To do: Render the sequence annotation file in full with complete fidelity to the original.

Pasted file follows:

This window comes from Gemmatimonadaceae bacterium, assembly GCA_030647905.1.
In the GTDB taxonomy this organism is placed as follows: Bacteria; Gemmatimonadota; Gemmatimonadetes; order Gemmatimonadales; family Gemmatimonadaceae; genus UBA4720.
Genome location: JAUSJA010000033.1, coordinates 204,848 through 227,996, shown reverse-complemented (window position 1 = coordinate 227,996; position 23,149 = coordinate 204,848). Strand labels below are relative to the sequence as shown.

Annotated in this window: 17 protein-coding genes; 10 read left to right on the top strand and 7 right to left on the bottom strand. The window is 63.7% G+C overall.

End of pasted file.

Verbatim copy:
This window comes from Gemmatimonadaceae bacterium, assembly GCA_030647905.1.
In the GTDB taxonomy this organism is placed as follows: Bacteria; Gemmatimonadota; Gemmatimonadetes; order Gemmatimonadales; family Gemmatimonadaceae; genus UBA4720.
Genome location: JAUSJA010000033.1, coordinates 204,848 through 227,996, shown reverse-complemented (window position 1 = coordinate 227,996; position 23,149 = coordinate 204,848). Strand labels below are relative to the sequence as shown.

Annotated in this window: 17 protein-coding genes; 10 read left to right on the top strand and 7 right to left on the bottom strand. The window is 63.7% G+C overall.